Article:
A MOTHER whose eight-year-old daughter suffers up to 30 seizures a day is setting up a support group for other sufferers and their families.
Kristy Langdale’s eight-year-old daughter, Ella, has a rare and severe form of epilepsy, which sees her suffer uncontrollable seizures.
Ella’s condition means she will not enjoy a normal adult life - her mental capacity is likely to remain at the stage she’s at now and she will need constant care throughout her life.
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Mrs Langdale, who lives on site at RAF Leeming with her three children and husband Ross, says for families living with epilepsy, it can be an isolating experience.
She said there is still a lot of misunderstanding surrounding seizures, which includes febrile convulsions – which children can grow out of - to mild epilepsy or severe epilepsy, a permanent condition for which there is no cure.
Mrs Langdale says when Ella first began to suffer seizures, there was little support or information available.
She said: “Even if a child suffers a seizure just once, it’s still horrendous.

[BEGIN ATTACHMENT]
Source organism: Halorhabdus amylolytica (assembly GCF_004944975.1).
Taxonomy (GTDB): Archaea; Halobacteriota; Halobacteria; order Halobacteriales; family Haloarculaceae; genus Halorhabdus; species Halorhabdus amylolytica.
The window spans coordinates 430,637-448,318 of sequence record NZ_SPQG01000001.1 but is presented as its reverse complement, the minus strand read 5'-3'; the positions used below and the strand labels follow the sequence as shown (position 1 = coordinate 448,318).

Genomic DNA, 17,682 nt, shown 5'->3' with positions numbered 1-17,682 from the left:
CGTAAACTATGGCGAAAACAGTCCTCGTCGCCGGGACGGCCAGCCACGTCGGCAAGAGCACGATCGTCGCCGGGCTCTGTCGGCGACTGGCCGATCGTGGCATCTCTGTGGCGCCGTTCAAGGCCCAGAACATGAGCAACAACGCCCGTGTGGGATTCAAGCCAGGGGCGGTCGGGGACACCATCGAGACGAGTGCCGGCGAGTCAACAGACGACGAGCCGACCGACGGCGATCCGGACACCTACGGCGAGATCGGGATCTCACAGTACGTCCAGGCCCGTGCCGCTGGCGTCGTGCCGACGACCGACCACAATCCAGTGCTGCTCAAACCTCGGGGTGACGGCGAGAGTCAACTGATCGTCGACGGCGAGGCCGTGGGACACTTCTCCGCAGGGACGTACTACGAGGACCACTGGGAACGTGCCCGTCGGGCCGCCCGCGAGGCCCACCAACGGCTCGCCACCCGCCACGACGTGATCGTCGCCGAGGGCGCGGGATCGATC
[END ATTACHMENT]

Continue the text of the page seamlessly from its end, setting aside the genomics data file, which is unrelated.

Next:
“I spoke to a lady who was really worried when her child began to suffer fits. Her GP told her to keep an eye on it, but you don’t get support until you’re further down the line and get a diagnosis.”
Mrs Langdale hopes to go some way towards changing that by launching a support group for the North Yorkshire area at RAF Leeming, which she has set up with the help of another mother, Sam Morrison, whose son Leo also has epilepsy.
Mrs Langdale has recently been nominated for a Young Epilepsy Champion Award for her work with the community.
“The group isn’t just going to focus on parents; this condition affects a whole network of people. It can be friends, or siblings, grandparents,” she said.
The mother-of-three, who also has two other children aged six and three, says the group will also be open to friends of epilepsy sufferers.
She says the support from her daughter’s primary school, Leeming RAF Community Primary School has been a “lifeline”.
She said: “The headteacher here, the school, the staff, the pupils and parents; they’ve all been amazing. With my husband being in the RAF he has to work away a lot, so the school is our lifeline.
“The headmaster had an assembly before Ella arrived to speak to the children about her before she started, so they were aware of her condition. There’s never been any bullying, no nastiness. She’s made to feel part of the community.”
For more information about the support group email; firstname.lastname@example.org or contact her on; 01677-422111.